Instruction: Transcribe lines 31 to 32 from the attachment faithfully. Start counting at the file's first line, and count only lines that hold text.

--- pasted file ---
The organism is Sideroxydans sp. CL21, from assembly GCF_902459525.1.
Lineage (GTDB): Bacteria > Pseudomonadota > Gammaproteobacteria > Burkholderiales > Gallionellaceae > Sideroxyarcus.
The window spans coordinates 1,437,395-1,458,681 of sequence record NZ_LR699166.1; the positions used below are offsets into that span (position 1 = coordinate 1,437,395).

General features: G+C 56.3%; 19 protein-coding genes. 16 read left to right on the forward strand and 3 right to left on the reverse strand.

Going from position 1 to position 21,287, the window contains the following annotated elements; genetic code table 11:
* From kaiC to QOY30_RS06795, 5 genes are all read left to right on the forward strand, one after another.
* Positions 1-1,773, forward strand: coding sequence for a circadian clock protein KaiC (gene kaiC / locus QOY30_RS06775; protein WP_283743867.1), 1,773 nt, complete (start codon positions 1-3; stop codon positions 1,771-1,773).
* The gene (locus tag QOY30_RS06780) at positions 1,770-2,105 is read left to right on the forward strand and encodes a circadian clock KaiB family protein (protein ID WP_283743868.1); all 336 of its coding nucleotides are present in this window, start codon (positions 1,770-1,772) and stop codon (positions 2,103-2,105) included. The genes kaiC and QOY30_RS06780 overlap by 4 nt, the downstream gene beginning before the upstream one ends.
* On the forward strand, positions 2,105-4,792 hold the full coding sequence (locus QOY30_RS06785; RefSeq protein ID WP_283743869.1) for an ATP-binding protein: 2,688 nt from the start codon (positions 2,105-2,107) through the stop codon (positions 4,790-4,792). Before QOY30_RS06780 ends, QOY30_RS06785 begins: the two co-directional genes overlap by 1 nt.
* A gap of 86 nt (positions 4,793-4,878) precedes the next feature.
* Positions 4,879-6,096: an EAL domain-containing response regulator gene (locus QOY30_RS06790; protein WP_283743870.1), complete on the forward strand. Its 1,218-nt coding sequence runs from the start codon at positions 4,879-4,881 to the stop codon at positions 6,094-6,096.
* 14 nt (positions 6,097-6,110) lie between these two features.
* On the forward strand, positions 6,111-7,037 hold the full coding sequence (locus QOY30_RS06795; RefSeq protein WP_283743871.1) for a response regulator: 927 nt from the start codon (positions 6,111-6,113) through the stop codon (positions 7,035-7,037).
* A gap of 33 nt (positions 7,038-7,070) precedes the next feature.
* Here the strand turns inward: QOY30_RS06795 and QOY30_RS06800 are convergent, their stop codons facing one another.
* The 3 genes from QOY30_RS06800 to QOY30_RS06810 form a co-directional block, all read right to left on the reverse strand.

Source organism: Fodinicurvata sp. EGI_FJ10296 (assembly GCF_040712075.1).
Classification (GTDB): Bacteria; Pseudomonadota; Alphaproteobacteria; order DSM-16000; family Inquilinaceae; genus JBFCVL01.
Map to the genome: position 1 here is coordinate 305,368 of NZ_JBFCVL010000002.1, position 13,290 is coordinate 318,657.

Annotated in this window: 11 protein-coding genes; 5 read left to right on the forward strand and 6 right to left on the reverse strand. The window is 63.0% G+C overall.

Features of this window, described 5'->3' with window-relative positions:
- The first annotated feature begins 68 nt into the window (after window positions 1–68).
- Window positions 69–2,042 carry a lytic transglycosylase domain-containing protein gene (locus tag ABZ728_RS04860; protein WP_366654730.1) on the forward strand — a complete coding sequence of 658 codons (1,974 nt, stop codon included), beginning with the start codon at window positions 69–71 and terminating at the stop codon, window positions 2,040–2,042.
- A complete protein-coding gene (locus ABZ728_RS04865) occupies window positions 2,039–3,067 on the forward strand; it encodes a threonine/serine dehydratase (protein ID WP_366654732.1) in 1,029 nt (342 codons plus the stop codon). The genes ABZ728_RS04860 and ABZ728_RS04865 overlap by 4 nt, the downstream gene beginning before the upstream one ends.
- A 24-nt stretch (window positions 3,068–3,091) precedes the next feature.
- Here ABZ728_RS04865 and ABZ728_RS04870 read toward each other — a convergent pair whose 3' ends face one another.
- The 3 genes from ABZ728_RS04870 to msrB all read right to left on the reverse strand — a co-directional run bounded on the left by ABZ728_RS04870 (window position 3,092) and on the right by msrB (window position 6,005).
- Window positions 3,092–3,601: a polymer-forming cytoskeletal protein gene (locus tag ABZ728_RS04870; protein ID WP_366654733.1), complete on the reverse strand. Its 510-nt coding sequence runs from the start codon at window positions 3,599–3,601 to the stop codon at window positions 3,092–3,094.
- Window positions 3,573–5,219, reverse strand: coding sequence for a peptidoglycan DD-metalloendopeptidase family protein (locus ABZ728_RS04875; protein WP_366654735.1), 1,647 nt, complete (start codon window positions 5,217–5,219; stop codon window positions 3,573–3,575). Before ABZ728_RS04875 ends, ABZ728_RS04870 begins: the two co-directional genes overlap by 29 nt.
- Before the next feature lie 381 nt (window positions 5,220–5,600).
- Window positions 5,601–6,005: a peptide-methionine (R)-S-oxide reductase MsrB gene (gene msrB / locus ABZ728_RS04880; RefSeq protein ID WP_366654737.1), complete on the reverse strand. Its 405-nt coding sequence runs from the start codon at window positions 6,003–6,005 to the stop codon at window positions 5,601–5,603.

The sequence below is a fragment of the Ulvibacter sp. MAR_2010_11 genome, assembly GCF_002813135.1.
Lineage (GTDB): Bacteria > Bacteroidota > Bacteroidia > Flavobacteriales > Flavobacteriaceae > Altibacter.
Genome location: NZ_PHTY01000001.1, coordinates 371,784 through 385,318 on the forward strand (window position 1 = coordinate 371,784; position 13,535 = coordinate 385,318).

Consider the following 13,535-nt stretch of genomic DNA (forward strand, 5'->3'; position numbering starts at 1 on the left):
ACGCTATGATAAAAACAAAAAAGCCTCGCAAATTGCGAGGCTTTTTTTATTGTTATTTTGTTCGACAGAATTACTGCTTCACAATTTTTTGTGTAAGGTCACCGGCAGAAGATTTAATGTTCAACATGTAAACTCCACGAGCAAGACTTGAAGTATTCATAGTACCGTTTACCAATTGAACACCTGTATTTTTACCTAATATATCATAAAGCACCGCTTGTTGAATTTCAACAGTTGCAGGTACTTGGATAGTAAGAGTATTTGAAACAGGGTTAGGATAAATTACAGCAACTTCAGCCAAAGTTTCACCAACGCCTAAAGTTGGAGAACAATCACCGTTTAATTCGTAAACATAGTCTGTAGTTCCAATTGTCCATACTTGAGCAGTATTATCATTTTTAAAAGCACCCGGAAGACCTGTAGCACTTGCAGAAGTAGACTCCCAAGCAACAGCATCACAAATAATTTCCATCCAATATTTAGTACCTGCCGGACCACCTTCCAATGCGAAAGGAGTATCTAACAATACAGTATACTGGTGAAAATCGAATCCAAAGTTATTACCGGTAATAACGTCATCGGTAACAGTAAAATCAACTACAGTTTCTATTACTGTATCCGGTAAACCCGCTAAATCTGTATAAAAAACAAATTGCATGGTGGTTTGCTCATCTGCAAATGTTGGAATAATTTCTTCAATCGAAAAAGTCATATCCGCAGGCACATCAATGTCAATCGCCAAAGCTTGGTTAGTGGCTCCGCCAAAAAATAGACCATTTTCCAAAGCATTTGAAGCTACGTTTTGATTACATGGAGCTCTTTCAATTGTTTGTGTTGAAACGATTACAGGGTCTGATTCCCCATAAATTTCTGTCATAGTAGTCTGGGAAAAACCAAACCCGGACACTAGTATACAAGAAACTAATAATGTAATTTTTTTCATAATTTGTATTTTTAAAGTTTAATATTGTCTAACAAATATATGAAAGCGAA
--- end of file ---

- Window positions 5,601–6,005: a peptide-methionine (R)-S-oxide reductase MsrB gene (gene msrB / locus ABZ728_RS04880; RefSeq protein ID WP_366654737.1), complete on the reverse strand. Its 405-nt coding sequence runs from the start codon at window positions 6,003–6,005 to the stop codon at window positions 5,601–5,603.

The sequence below is a fragment of the Ulvibacter sp. MAR_2010_11 genome, assembly GCF_002813135.1.